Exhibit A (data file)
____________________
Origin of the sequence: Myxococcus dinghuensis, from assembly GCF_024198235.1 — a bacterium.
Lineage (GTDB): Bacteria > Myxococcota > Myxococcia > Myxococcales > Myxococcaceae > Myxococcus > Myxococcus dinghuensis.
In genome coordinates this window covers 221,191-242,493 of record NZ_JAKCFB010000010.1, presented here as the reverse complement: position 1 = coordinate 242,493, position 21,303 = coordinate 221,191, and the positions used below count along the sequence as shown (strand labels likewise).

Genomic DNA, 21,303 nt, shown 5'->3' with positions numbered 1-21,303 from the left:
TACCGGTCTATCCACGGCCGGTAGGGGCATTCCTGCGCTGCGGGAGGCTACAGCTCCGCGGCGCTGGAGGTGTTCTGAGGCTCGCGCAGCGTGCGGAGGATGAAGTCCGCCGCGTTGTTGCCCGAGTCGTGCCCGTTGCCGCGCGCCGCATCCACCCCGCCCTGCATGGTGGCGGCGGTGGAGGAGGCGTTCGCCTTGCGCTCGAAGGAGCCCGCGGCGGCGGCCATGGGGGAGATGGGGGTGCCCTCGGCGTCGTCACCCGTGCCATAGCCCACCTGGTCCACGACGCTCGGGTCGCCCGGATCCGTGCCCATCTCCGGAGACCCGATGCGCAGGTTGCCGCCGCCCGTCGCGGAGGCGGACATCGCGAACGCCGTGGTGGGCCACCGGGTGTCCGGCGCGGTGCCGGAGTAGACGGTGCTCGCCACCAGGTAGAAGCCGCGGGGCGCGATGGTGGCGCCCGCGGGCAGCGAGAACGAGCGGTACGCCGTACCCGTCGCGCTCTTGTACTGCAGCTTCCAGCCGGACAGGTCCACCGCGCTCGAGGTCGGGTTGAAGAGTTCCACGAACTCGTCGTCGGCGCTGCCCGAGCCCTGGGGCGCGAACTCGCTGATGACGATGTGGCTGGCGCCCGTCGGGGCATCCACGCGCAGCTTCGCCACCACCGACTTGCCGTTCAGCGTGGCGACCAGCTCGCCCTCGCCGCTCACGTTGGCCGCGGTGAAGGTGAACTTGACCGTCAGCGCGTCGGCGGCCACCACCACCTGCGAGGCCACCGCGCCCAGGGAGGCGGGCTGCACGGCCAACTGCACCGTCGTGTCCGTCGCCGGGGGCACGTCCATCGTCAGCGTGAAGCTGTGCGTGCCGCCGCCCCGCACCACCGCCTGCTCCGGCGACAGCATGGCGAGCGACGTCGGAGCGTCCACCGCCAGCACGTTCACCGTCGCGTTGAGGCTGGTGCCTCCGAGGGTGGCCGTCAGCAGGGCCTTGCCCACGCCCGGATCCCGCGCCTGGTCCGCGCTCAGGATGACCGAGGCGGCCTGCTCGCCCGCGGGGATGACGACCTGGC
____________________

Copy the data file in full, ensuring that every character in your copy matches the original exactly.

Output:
Origin of the sequence: Myxococcus dinghuensis, from assembly GCF_024198235.1 — a bacterium.
Lineage (GTDB): Bacteria > Myxococcota > Myxococcia > Myxococcales > Myxococcaceae > Myxococcus > Myxococcus dinghuensis.
In genome coordinates this window covers 221,191-242,493 of record NZ_JAKCFB010000010.1, presented here as the reverse complement: position 1 = coordinate 242,493, position 21,303 = coordinate 221,191, and the positions used below count along the sequence as shown (strand labels likewise).

Genomic DNA, 21,303 nt, shown 5'->3' with positions numbered 1-21,303 from the left:
TACCGGTCTATCCACGGCCGGTAGGGGCATTCCTGCGCTGCGGGAGGCTACAGCTCCGCGGCGCTGGAGGTGTTCTGAGGCTCGCGCAGCGTGCGGAGGATGAAGTCCGCCGCGTTGTTGCCCGAGTCGTGCCCGTTGCCGCGCGCCGCATCCACCCCGCCCTGCATGGTGGCGGCGGTGGAGGAGGCGTTCGCCTTGCGCTCGAAGGAGCCCGCGGCGGCGGCCATGGGGGAGATGGGGGTGCCCTCGGCGTCGTCACCCGTGCCATAGCCCACCTGGTCCACGACGCTCGGGTCGCCCGGATCCGTGCCCATCTCCGGAGACCCGATGCGCAGGTTGCCGCCGCCCGTCGCGGAGGCGGACATCGCGAACGCCGTGGTGGGCCACCGGGTGTCCGGCGCGGTGCCGGAGTAGACGGTGCTCGCCACCAGGTAGAAGCCGCGGGGCGCGATGGTGGCGCCCGCGGGCAGCGAGAACGAGCGGTACGCCGTACCCGTCGCGCTCTTGTACTGCAGCTTCCAGCCGGACAGGTCCACCGCGCTCGAGGTCGGGTTGAAGAGTTCCACGAACTCGTCGTCGGCGCTGCCCGAGCCCTGGGGCGCGAACTCGCTGATGACGATGTGGCTGGCGCCCGTCGGGGCATCCACGCGCAGCTTCGCCACCACCGACTTGCCGTTCAGCGTGGCGACCAGCTCGCCCTCGCCGCTCACGTTGGCCGCGGTGAAGGTGAACTTGACCGTCAGCGCGTCGGCGGCCACCACCACCTGCGAGGCCACCGCGCCCAGGGAGGCGGGCTGCACGGCCAACTGCACCGTCGTGTCCGTCGCCGGGGGCACGTCCATCGTCAGCGTGAAGCTGTGCGTGCCGCCGCCCCGCACCACCGCCTGCTCCGGCGACAGCATGGCGAGCGACGTCGGAGCGTCCACCGCCAGCACGTTCACCGTCGCGTTGAGGCTGGTGCCTCCGAGGGTGGCCGTCAGCAGGGCCTTGCCCACGCCCGGATCCCGCGCCTGGTCCGCGCTCAGGATGACCGAGGCGGCCTGCTCGCCCGCGGGGATGACGACCTGGC